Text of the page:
When the war bells were nearly rang a fortnight ago, the leadership of both Pakistan and India atleast showed some sensibility by taking up the real challenge that their countries face. And that challenge is none other than the poverty as both the countries should not be so proud for having the unpleasant honour of being a place on the face of earth that has the largest population of poor people as near 40 percent population is languishing in poverty in both countries. Indian Prime Minister threw the gauntlet when he asked Pakistan to wage a war on poverty and illiteracy to see the “real winner”. Prime Minister Nawaz Sharif accepted the challenge saying that this cannot be met with “blood and ammunition”.

It surely shows that despite having a maniac war approach and extremist thoughts, India’s Modi has a guilty conscience that nudges him to act to end the miseries and suffering of the humans on both sides of the border instead of initiating a war that would only add into it. So the surprising but a welcome move from the leaders of both countries shows they knew very well their real challenges and it’s time to wage a war against poverty rather than going for each other’s throats. But it is not as simple as it is said.

The statistics released by the World Bank recently showed that both Pakistan and India face an uphill task in eradicating poverty. The World Bank report placed Pakistan among those countries where incomes of the poorest are growing faster than average while India is placed among the countries where incomes of the poorest are growing slower than average, although it has one of the world’s fastest growing economies. The data shows that as many as 21.25pc Indians live at or below the World Bank’s poverty line of $1.90 a day compared to 8.3pc in Pakistan. And 58pc Indians make $3.10 a day, compared to 45pc in Pakistan. The report shows that nuclear South Asia will remain desperately poor despite having the world’s highest growth rates.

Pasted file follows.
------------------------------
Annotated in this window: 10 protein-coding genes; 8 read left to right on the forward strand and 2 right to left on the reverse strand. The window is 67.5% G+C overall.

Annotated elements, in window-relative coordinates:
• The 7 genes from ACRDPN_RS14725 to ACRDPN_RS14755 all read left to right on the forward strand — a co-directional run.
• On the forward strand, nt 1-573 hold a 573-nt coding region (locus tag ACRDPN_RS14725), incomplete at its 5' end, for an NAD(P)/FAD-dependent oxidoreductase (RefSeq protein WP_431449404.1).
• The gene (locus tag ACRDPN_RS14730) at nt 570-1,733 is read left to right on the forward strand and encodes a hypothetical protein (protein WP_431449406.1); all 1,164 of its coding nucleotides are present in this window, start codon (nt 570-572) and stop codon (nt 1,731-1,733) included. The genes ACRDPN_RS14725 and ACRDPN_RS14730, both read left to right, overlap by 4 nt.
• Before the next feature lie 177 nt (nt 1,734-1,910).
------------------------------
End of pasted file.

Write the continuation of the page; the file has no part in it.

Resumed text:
So being the member of a society whose each individual is ready to fight on borders along with its armed forces against any aggression, it is also now every individual’s duty to play a role in this war against poverty. As an individual we can help end poverty simply by reflecting on the problems caused by lack of opportunity as thinking about others is the first step of this mission and one can strive toward an end of poverty by standing by the poor. Even one can help end it by simply by not making it worse. It is trialed and tested that only money can’t bring changes to end this social problem as a lot of money given to a poor would be all but wasted if he lacks direction.

Poverty as a social problem is a deeply embedded wound that affectseach dimension of culture and society. Whether it is sustained low income levels or a lack of access to services like education, markets, health care, it feeds to the spirit of poverty that takes a community to into despair, hopelessness, apathy, and timidity. So the poverty needs social solutions more rather than economic ones.

The poverty revolved around ignorance, disease, apathy, dishonesty and dependency that resulted in narrowing or closing the opportunity windows for the poor. These factors are not independent of one another asdisease contributes to ignorance and apathy anddishonesty contributes to disease and dependency. And so on.

In any social change process, we are encouraged to "think globally, act locally." The factors of poverty appear to be widespread and deeply embedded in cultural values and practices. We may mistakenly believe that any of us, at our small level of life, can do nothing about them.

But it’s not true. Making a personal commitment to fight against these factors that are root cause of poverty will contribute to the demise of these factors, and the ultimate victory.

We can help in reduction of communal poverty by mobilising community groups to unite, organise and take community action, and reduction of personal poverty by the creation of wealth through the development of micro enterprise.

So it can be said that poverty cannot be overcome by material aid and capacity building alone, nor can poverty reduction initiatives be successful unless they are based on the recognition of the inherent dignity and on the equal and inalienable rights of all members of the human family. And as an individual it’s our moral and national duty to play our part in bringing the downfall of the poverty in a dignified manner.

Email: hammadahmad1971@gmail. com